The rain is slashing diagonally at UC’s Gettler Stadium on a gloomy Saturday afternoon in late November, gusts of wind blowing dozens of stray soccer balls onto the field, disrupting the scrimmage. More than 100 strikers, midfielders, defenders, and goalies showed up today in hopes of earning a chance to play for FC Cincinnati, the city’s latest attempt at establishing a professional soccer franchise. Watching from the sideline, dressed in all black, is former United States National Team captain John Harkes, a pioneer in American soccer and one of those charged with making sure the beautiful game sticks in Cincinnati.
The sport has an ignominious history in the city: 11 professional teams—carrying names like Cheetahs, Silverbacks, and Riverhawks—from various leagues have bit the dust or left town in the last 40 years. None lasted longer than eight seasons. Yet the names behind FC Cincinnati are convinced that this time, things will be different.
“There’s never been the ownership that’s required,” says Jeff Berding, who spent 19 years working in sales for the Bengals before leaving to become FC Cincinnati president and general manager. “You have to have ownership that has sufficient capacity to be patient.” Translation: The owners need to have deep pockets and be willing to spend. That’s where having a Lindner backing the club comes in handy.
When Berding got involved with the nascent franchise in 2014, he had no intention of leaving the Bengals. But a call from Carl Lindner III has a way of altering priorities. Berding facilitated talks with UC about playing at Nippert Stadium; Lindner, then a board member at the school, saw a chance for his family to own a professional sports team again.
With Lindner in place as owner and CEO and the newly renovated Nippert Stadium established as the home field, Berding knew he had the resources necessary to build a team from scratch. Next, he found a coach who shared his vision.
“The process of building from brick and mortar is always very intriguing,” Harkes says with a hint of his New Jersey accent. The concept is not new to him. After becoming the first American to play in the English Premier League—generally considered the world’s preeminent soccer division—Harkes returned in 1996 to help launch Major League Soccer (MLS). Following stints in broadcasting and front office positions, he’s on the sideline as head coach for the first time in his career.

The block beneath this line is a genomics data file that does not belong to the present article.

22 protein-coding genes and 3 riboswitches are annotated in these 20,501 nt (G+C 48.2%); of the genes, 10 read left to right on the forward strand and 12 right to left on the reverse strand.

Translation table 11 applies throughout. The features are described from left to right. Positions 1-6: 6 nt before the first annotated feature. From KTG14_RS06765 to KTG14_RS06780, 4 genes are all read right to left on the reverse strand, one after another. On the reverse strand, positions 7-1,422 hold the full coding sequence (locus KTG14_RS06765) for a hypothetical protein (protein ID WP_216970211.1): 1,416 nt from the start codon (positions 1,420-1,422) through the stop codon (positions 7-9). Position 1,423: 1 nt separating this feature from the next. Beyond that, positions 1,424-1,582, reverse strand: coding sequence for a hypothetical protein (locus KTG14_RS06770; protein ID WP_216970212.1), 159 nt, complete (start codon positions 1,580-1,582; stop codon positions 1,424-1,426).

The team is launching as part of the United Soccer League (USL), which has doubled its size in two years and will field 29 teams for the 2016 season. It’s a notch below MLS, America’s top league, but many of the team’s initial crop of players come with MLS pedigrees. “The fan base is dying to have [soccer] at this level,” says Harkes.
Some, however, aren’t convinced FC Cincinnati has done enough to win over those fans. As president and CEO of the newly formed Dayton Dynamo, David Satterwhite knows how difficult starting a franchise can be. His team played the last six seasons as the Cincinnati Saints in a semi-pro league below the USL, but he knew he couldn’t compete with the resources of FC Cincinnati. So he moved the team to Dayton. He’s hopeful that high-level professional soccer can last here, but is skeptical FC Cincinnati is the club to do it. “I’m a soccer fan in Cincinnati, but their marketing doesn’t appeal to me,” says Satterwhite. “The logo, the Fútbol Club—I’m not Spanish—and I have no idea what a griffin-winged tiger”—FC Cincinnati’s mascot—“is.”
Berding feels differently. The response from fans has been overwhelmingly positive, he says. Two months before the first home game, the team claims to have sold roughly 75 percent of the club seating season tickets and has a lofty goal of averaging 10,000 fans per game—which would have been the second highest attendance in the USL in 2015. Berding also has his sights set on the MLS, citing the model of Orlando City SC, which jumped there after only five seasons in the USL.
With other teams looking to follow that same model, the five-year timeline is unlikely, but not impossible. FC Cincinnati has the resources and credibility necessary to be a lasting soccer franchise. The proof, however, will be on the pitch.